At NY Skin RX we pride ourselves on prevention and early detection of skin cancer. We perform complete skin examinations, pay close attention to detail and photograph any moles or growths that need to be followed. Drs Wattenberg, Lefkowicz or Manning will discuss skin cancer prevention procedures and therapies with you during your visit. Education regarding skin cancer is the key to early detection and there are three types of skin cancer that account for nearly 100% of all diagnosed cases.
Types of skin cancer:
Basal Cell Carcinoma
The most common cancer in humans, BCC develops in more than 1 million people every year in the United States alone. About 80% of all skin cancers are BCC, cancer that develops in the basal cells (skin cells found in the lower part of the epidermis). Most BCCs appear on skin with a history of sun exposure, such as the face, ears, scalp, and upper trunk. The major risk factors for developing BCC are excessive and chronic sun exposure and fair skin. These tumors tend to grow slowly and very rarely metastasize. However, if left untreated, they may become large and disfiguring. Early, effective treatment of basal cell carcinoma has a cure rate of more than 95%. However, new basal cell carcinomas can develop after treatment, so continued self-examination and regular examination by a dermatologist are important.
Squamous Cell Carcinoma
Squamous cell carcinoma (SCC) is the second most common skin cancer. This cancer begins in the squamous cells (skin cells found in the upper layer of the epidermis). Unlike basal cell carcinoma, this form of cancer can metastasize (spread to other parts of the body); therefore, it is important to get diagnosed and treated early. The major risk factors for developing squamous cell carcinoma include excessive, chronic sun exposure, chronic exposure to x-rays, long-term treatment with immunosuppressive drugs and fair skin. While most commonly found on sun-exposed areas of the body, it can develop anywhere, including the inside of the mouth and genitalia. When found early and treated properly, the cure rate for squamous cell carcinoma is over 95 percent.
Accounting for about 4% of all diagnosed skin cancers, melanoma begins in the melanocytes (cells that give skin its color). Melanoma has been coined “the most lethal form of skin cancer” because it can rapidly spread. With early detection and proper treatment, the cure rate for melanoma is about 95%. Once it spreads, the prognosis is poor. Melanoma may appear suddenly or begin in or near a mole. Excessive sun exposure, especially sunburn, is the most important preventable cause of melanoma. Light-skinned individuals are at particular risk. Heredity also plays a role, as an individual has an increased chance of developing melanoma if a direct relative (parent, sibling or child) has had melanoma. Atypical moles, which may run in families, and a large number of moles, can serve as markers for people at increased risk for developing melanoma. To detect skin cancer in its early and most treatable stage, everyone should perform regular self- examinations of their skin. Today, more than half of all diagnosed melanomas are first identified by the patient.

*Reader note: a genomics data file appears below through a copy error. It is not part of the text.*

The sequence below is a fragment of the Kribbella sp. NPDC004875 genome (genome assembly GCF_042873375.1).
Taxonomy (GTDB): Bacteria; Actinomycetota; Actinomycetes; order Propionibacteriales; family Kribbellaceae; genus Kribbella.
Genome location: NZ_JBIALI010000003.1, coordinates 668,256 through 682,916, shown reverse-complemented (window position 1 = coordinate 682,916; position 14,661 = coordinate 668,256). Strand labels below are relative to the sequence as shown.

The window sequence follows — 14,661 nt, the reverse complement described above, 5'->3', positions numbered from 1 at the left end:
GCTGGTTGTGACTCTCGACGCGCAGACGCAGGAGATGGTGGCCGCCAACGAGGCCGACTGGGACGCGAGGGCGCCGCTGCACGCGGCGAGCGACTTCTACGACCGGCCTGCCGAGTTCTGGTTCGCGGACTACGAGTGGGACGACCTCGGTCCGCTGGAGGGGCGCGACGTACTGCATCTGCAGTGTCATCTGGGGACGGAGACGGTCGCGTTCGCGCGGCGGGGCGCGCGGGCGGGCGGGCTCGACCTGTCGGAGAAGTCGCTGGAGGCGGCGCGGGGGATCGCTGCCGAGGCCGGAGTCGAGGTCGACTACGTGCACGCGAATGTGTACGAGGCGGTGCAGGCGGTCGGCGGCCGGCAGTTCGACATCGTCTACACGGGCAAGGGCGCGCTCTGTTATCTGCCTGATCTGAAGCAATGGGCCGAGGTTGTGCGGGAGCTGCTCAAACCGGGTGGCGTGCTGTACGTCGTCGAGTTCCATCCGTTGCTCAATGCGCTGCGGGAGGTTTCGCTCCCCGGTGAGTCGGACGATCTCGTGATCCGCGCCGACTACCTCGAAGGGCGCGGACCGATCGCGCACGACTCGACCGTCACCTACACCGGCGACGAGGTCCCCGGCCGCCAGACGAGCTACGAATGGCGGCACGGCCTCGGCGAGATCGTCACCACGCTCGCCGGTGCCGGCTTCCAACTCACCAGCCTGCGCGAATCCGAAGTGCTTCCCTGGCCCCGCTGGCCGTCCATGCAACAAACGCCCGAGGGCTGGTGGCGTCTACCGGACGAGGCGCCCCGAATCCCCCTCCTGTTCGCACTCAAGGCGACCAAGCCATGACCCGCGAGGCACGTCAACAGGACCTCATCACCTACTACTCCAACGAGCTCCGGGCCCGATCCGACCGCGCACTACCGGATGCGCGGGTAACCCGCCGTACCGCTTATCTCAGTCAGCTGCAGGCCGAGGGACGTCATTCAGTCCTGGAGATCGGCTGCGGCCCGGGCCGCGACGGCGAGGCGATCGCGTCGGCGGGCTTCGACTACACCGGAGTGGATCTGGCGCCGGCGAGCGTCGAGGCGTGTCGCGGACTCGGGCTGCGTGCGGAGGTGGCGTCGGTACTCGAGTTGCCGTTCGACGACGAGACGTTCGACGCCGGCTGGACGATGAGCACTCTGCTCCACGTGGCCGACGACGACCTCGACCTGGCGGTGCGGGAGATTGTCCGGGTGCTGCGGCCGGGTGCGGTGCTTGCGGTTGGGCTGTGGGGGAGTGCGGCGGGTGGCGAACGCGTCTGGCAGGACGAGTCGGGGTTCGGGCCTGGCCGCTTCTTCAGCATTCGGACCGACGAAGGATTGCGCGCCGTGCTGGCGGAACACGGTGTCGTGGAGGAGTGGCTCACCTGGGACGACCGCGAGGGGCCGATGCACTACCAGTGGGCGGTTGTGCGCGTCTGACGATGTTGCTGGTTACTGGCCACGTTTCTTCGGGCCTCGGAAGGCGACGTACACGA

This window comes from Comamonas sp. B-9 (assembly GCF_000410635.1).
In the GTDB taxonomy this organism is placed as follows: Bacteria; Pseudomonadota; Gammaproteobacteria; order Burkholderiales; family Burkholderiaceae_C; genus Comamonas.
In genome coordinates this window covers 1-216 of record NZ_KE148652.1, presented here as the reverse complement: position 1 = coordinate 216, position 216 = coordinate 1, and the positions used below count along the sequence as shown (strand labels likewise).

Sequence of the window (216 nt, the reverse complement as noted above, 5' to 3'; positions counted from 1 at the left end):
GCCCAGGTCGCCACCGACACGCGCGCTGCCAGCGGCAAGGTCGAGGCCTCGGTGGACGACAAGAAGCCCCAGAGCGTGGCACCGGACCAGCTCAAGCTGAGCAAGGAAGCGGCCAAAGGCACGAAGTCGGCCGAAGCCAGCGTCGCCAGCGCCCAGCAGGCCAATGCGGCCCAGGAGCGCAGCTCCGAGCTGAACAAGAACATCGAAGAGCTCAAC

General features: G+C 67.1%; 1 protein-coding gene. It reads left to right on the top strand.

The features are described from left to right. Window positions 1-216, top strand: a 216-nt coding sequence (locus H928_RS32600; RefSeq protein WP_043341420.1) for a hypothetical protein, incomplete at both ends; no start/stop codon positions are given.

Self-examination is done using the A-B-C-D-E criteria:
- A = Asymmetry (the left side of the lesion is unlike the right side)
- B = Border Irregularity (the lesion has a scalloped or poorly defined border)
- C = Color Variation (not all parts of the lesion are the same color; within the lesion may be patches of tan, brown, black, pink, white or blue)
- D = Diameter (while melanomas are usually greater than 6mm in diameter when diagnosed, they can be smaller)
- E = Evolving (any mole that is changing over time)
Some melanomas do not conform to the A-B-C-D-E criteria, so any suspicious mole should be examined by a dermatologist. Any mole that appears different from others, or which changes, itches, or bleeds even if it is smaller than 6 millimeters, should be seen by a dermatologist.
Sun Protection Practices
Sun protection can significantly decrease a person’s risk of developing skin cancer. Sun protection practices include:
- The most effective preventive method is sun avoidance. Seek shade between the hours of 10:00am to 4:00pm. Avoid deliberate tanning. Tanning beds and sun lamps are just as dangerous because they, too, emit enough UV radiation to cause premature aging and skin cancer.
- Generously apply a water-resistant sunscreen with a Sun Protection Factor (SPF) of at least 30 year-round to all exposed skin. It should provide broad-spectrum protection from both ultraviolet A (UVA) and ultraviolet B (UVB) rays. Re-apply every two hours, even on cloudy days, and after swimming or sweating. Also,please remember to check the expiration date on your sunscreen.
- Wear protective clothing, such as a long-sleeved shirt, pants, a wide-brimmed hat, and sunglasses, where possible. Use extra caution near water, snow, and sand as they reflect the damaging rays of the sun. This can increase your risk chance of sunburn.
Skin Cancer Prevention and Treatment in New York City
If you experience any worrisome spots on your skin, get them checked by a board-certified dermatologist such as Drs. Debra Wattenberg, Ilyse Lefkowicz or Jamie Manning at NY Skin RX. Since skin cancer often does not present noticeable symptoms in the early stages, it is important to receive routine checkups by a dermatologist, especially if you are prone to precancerous or cancerous spots. Get peace of mind with a skin cancer check today. To learn more about our skin cancer prevention and treatment program and how it could benefit you, give us a call at (212) 288-3200 to schedule a consultation.
NY Skin RX provides state-of-the-art cosmetic and medical dermatology services to patients in Manhattan, the Upper East Side, and throughout New York City.